Curtis Mayfield Superfly Review

Soundtrack. Released 2000.  

BBC Review

This special edition CD allows a glimpse to a soul/funk classic from a slightly...

Greg Boraman 2002

Curtis Mayfield was a rare American poet, one of the few social commentators who was equally capable of delivering well aimed jibes at the US authorities or, more controversially, often asking difficult, probing questions of his own community. From his 'doo-wop' work in the 1950s through to the spiritual, message laden soul of 60s both as part of the wonderful quartet called The Impressions, Curtis established a reputation for well crafted music laden with meaningful lyrics no matter what the framework or situation.

Superfly was the vehicle for Mayfield to make more of his acutely observed, incisively written, and gently phrased observations on black life in the early 1970s. Aside from the poetry and social commentary, there is obviously the music to accompany the film, one of the better-made and received 'blaxploition' movies of the time.

The original Superfly soundtrack was lauded as a huge step forward for black music by the white music press, as to them, it seemed to equal the maturity of rock concept albums prevalent at the time (even though Marvin Gaye's' Whats Going On? and other similar projects were streets ahead of what noodling prog-rock was offering up in terms of realism)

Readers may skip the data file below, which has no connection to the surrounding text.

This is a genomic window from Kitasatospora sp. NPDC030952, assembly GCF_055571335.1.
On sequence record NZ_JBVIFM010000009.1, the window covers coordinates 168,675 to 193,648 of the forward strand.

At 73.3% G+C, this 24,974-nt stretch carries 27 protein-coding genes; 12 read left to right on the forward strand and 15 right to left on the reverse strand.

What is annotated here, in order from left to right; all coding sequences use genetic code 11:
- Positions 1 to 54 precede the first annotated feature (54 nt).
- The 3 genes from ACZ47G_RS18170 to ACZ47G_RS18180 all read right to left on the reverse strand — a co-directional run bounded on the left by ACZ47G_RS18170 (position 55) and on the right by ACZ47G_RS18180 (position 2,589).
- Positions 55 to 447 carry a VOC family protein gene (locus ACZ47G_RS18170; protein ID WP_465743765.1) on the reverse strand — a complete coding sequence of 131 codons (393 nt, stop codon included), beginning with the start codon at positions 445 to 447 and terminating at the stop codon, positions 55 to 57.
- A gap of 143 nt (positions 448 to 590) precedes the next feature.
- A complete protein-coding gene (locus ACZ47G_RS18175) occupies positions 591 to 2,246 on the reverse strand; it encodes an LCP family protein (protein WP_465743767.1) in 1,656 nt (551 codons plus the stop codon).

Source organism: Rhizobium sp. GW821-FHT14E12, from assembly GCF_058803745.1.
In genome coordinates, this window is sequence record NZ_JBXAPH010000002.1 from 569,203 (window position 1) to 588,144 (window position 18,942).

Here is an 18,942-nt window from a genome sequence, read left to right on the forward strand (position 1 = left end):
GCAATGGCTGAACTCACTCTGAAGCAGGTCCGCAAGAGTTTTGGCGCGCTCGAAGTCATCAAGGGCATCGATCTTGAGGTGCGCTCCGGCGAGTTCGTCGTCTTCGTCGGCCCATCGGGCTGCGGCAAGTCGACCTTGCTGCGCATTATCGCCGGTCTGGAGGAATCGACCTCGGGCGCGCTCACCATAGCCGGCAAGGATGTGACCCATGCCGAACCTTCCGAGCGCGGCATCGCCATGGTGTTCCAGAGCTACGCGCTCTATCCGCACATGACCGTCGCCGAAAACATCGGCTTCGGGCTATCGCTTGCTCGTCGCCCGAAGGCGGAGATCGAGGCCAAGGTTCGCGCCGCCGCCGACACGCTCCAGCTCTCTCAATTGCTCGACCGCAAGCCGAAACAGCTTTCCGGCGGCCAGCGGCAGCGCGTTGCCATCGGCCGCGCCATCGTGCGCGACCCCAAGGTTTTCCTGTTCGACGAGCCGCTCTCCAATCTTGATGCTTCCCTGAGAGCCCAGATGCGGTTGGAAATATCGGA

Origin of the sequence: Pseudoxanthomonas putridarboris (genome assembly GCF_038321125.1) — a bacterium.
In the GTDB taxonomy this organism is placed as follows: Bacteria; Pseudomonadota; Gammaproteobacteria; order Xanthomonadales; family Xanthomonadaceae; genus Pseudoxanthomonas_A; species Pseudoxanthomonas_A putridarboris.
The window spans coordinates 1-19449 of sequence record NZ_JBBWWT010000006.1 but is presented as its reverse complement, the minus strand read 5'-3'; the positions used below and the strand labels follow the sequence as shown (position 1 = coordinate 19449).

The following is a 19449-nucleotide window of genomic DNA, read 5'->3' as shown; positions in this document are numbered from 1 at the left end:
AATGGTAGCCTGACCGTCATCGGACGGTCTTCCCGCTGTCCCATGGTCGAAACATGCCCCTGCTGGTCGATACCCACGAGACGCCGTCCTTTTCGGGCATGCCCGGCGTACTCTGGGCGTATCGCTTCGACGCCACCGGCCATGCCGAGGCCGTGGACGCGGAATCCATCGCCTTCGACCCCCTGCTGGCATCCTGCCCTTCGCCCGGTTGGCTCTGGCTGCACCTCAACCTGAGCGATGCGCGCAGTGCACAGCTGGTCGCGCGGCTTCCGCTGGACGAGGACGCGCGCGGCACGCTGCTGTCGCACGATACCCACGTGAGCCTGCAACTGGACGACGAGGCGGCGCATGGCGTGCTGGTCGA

This special edition of the album is a must for collectors as it contains not only the original track-listing but an entire second CD of demo cuts, different mixes, and instrumental versions of the classic songs therein.

The gems contained include a curious version of the classic tale of street life - "Pusherman" that initially doesn't strike the listener as different - until some meandering horns weave their previously unheard lines into this well known classic. In this particular version it's easy to understand how this version ended up unreleased, especially when a frantic, warbling trombone tries to steal the limelight from Curtis in the breakdown section.

That said the second CD gives those listeners a little over exposed to this classic LP another chance to appreciate it from a slightly different perspective all over again. Curtis' music was always punchy and rhythm driven, which often made his plaintive, falsetto voice even more startling and urgent in its appeal, and his message of black pride and spiritual awareness amidst the troubled times of the early 1970s.

Perhaps the most curious additions are the two 'radio spots' where to instrumental backing Curtis urges listeners to 'stay clean, away from drugs, remember Freddy's dead' - a message repeated by many black stars of the time but rarely lived up to...only Curtis walked it like he talked it.

This special edition CD allows a glimpse to a soul/funk classic from a slightly different angle...and it is a great view too.

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